Canadian Money Forum banner

1 - 13 of 13 Posts

·
Registered
Joined
·
229 Posts
Discussion Starter #1
I am wondering if I own a place and i live there, hence it's my princinpal residence and I have 1-2 extra rooms that I want to rent out:

- Would I need to get some kind of permit to do so?
- Does it considered to be a rental property then?
- Is there a limit at how many renters you can have that will make a difference between principal residence / rental property?


Thanks in advance!
 

·
Registered
Joined
·
3,197 Posts
I think you are confusing the Income Tax Act definition of "Principal Residence" with Provincial and Municipal zoning and land-use laws.

- Would I need to get some kind of permit to do so?

Depends on province and municipality, and also the nature of the rental space - is it just a bedroom in your house, or a separate suite? But quite possibly yes.

- Does it considered to be a rental property then?

Unless you can legally and practically convert your house to a multi-unit apartment building, it is still your principal residence. But any rental income is still income you have to declare. Read CRA's publication T4036 - Rental Income. The fact that you live there affects what you can claim as expenses.

- Is there a limit at how many renters you can have that will make a difference between principal residence / rental property?

This would be a zoning & bylaw issue, not income tax. (ie. can you legally turn your single-family dwelling into a rooming house?) It is still your principal residence. But the amount of space you rent out affects the propertion of costs you can claim as rental expense.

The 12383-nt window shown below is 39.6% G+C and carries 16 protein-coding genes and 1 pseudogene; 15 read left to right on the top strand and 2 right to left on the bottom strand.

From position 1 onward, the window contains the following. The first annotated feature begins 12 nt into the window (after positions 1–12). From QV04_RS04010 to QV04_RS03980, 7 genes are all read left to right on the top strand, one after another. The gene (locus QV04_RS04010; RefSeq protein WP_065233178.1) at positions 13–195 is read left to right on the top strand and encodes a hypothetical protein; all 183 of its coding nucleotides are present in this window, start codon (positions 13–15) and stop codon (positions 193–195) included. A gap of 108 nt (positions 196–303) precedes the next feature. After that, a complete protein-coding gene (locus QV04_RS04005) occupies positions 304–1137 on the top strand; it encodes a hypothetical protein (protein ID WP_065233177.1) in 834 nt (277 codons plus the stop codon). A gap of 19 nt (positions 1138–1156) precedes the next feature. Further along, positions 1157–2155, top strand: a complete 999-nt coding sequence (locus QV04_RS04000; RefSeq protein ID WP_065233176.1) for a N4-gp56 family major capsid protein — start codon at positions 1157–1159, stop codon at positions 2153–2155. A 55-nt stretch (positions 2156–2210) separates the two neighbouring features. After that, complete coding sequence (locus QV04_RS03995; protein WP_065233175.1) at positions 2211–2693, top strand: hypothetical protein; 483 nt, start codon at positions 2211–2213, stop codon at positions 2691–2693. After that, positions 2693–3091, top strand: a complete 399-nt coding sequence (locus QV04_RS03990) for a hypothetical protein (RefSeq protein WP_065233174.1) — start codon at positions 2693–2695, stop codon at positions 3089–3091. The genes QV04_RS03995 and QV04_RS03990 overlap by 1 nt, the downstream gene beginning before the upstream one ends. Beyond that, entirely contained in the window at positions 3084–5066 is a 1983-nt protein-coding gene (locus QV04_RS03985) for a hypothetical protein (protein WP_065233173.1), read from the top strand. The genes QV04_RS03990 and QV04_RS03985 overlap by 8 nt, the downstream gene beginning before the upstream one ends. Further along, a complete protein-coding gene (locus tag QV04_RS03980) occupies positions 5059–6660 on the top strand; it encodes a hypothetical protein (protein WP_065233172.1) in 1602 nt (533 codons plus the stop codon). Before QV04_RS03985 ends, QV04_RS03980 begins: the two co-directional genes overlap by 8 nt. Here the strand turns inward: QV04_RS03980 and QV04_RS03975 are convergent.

·
Registered
Joined
·
229 Posts
Discussion Starter #3
Thanks for the reply

it will be in Toronto and when (and if) I get a house, I wont purposely change the house just to rent it out (ie. I wont do major renovation and turn the house into a big student housing type), I would keep it the way it is and rent out the empty rooms that are available.
 

·
Banned
Joined
·
419 Posts
You also don't have to claim some rental income. I read this on crA's website but am unable to locate it. They even had a number. Basically your "friend" stays at your plac e for no charge, but kicks in to help out with cable, etc.
I couldn't belive CRA had it up online. Will post when I find.
 

·
Registered
Joined
·
5,464 Posts
Here's the circular (I've posted it here before, but don't know how to link to archived posts).

The info bean is referring to is on page 16, under the title "Renting Below Market Value."

Be very aware that the examples CRA gives in this section are of relatives sharing space with a relative.

If audited, you would need to prove that you shared a portion of current household expenses only (i.e., utilities) - not mortgage expenses; and you would need to demonstrate that you charged less than fair market value.
 

·
Registered
Joined
·
3,197 Posts
There is a paragraph in T4036 that says:
Renting below fair market value
You can deduct your expenses only if you incur them to earn income. In certain cases, you may ask your son or daughter, or another relative living with you, to pay a small amount for the upkeep of your house or to cover the cost of groceries. You do not report this amount in your income, and you cannot claim rental expenses. This is, in fact, a cost-sharing arrangement, so you cannot claim a rental loss.

If you lose money because you are renting a property to a relative for a lower rate than you would rent it to other tenants, you cannot claim a rental loss. When your rental expenses are consistently more than your rental income, you may not be allowed to claim a rental loss because your rental operation is not considered to be a source of income. However, you can claim a rental loss if you are renting the property to a relative for the same rate as you would charge other tenants and you reasonably expect to make a profit.


That's probably the exception you are looking for. Although their examples are for relatives, if you had the same arrangement for non-relatives, I suspect it would still pass, because you are not renting in expectation of a profit. I suspect their thinking is that, if you added up all the operating costs you would allowed to deduct from the rental income, and it exceeds what you are charging in rent, then you have no net profit on which to be taxed anyway, so why make you declare the income?